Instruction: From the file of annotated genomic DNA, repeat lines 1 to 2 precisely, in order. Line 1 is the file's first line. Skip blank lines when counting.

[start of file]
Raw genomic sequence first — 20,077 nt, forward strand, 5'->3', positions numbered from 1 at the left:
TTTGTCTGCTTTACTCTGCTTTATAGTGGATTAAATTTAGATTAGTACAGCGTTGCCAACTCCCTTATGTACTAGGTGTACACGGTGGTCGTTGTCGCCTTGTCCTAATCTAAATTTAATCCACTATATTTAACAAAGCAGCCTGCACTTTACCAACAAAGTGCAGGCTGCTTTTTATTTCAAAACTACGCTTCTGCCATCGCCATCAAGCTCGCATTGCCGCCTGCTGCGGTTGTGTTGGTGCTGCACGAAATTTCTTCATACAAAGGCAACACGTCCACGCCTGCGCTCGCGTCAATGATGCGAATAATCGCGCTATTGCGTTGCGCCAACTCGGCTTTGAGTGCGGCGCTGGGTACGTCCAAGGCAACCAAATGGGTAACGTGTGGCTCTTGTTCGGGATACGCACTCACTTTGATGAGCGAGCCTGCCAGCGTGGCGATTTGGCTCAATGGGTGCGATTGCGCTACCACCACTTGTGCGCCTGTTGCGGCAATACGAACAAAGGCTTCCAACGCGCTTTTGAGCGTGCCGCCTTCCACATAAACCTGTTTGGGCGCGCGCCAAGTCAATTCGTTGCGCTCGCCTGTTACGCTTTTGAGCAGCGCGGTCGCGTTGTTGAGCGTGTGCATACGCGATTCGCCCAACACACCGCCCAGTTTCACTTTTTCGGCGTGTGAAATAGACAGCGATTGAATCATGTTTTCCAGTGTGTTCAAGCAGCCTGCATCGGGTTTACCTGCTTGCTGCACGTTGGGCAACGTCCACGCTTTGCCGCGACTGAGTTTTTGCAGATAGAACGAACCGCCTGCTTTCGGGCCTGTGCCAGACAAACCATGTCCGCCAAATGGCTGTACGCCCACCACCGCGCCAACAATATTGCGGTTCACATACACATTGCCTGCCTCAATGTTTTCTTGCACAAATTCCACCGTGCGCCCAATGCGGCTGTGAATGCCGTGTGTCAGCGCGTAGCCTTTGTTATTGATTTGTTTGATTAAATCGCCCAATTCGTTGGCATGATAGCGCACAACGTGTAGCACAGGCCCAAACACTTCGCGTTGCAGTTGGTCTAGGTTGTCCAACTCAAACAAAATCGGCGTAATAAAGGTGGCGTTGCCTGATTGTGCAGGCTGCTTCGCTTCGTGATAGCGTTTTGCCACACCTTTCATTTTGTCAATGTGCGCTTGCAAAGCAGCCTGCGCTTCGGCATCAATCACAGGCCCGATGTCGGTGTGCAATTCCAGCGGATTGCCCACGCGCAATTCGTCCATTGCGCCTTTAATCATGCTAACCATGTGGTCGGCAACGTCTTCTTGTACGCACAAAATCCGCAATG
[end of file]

Raw genomic sequence first — 20,077 nt, forward strand, 5'->3', positions numbered from 1 at the left:
TTTGTCTGCTTTACTCTGCTTTATAGTGGATTAAATTTAGATTAGTACAGCGTTGCCAACTCCCTTATGTACTAGGTGTACACGGTGGTCGTTGTCGCCTTGTCCTAATCTAAATTTAATCCACTATATTTAACAAAGCAGCCTGCACTTTACCAACAAAGTGCAGGCTGCTTTTTATTTCAAAACTACGCTTCTGCCATCGCCATCAAGCTCGCATTGCCGCCTGCTGCGGTTGTGTTGGTGCTGCACGAAATTTCTTCATACAAAGGCAACACGTCCACGCCTGCGCTCGCGTCAATGATGCGAATAATCGCGCTATTGCGTTGCGCCAACTCGGCTTTGAGTGCGGCGCTGGGTACGTCCAAGGCAACCAAATGGGTAACGTGTGGCTCTTGTTCGGGATACGCACTCACTTTGATGAGCGAGCCTGCCAGCGTGGCGATTTGGCTCAATGGGTGCGATTGCGCTACCACCACTTGTGCGCCTGTTGCGGCAATACGAACAAAGGCTTCCAACGCGCTTTTGAGCGTGCCGCCTTCCACATAAACCTGTTTGGGCGCGCGCCAAGTCAATTCGTTGCGCTCGCCTGTTACGCTTTTGAGCAGCGCGGTCGCGTTGTTGAGCGTGTGCATACGCGATTCGCCCAACACACCGCCCAGTTTCACTTTTTCGGCGTGTGAAATAGACAGCGATTGAATCATGTTTTCCAGTGTGTTCAAGCAGCCTGCATCGGGTTTACCTGCTTGCTGCACGTTGGGCAACGTCCACGCTTTGCCGCGACTGAGTTTTTGCAGATAGAACGAACCGCCTGCTTTCGGGCCTGTGCCAGACAAACCATGTCCGCCAAATGGCTGTACGCCCACCACCGCGCCAACAATATTGCGGTTCACATACACATTGCCTGCCTCAATGTTTTCTTGCACAAATTCCACCGTGCGCCCAATGCGGCTGTGAATGCCGTGTGTCAGCGCGTAGCCTTTGTTATTGATTTGTTTGATTAAATCGCCCAATTCGTTGGCATGATAGCGCACAACGTGTAGCACAGGCCCAAACACTTCGCGTTGCAGTTGGTCTAGGTTGTCCAACTCAAACAAAATCGGCGTAATAAAGGTGGCGTTGCCTGATTGTGCAGGCTGCTTCGCTTCGTGATAGCGTTTTGCCACACCTTTCATTTTGTCAATGTGCGCTTGCAAAGCAGCCTGCGCTTCGGCATCAATCACAGGCCCGATGTCGGTGTGCAATTCCAGCGGATTGCCCACGCGCAATTCGTCCATTGCGCCTTTAATCATGCTAACCATGTGGTCGGCAACGTCTTCTTGTACGCACAAAATCCGCAATG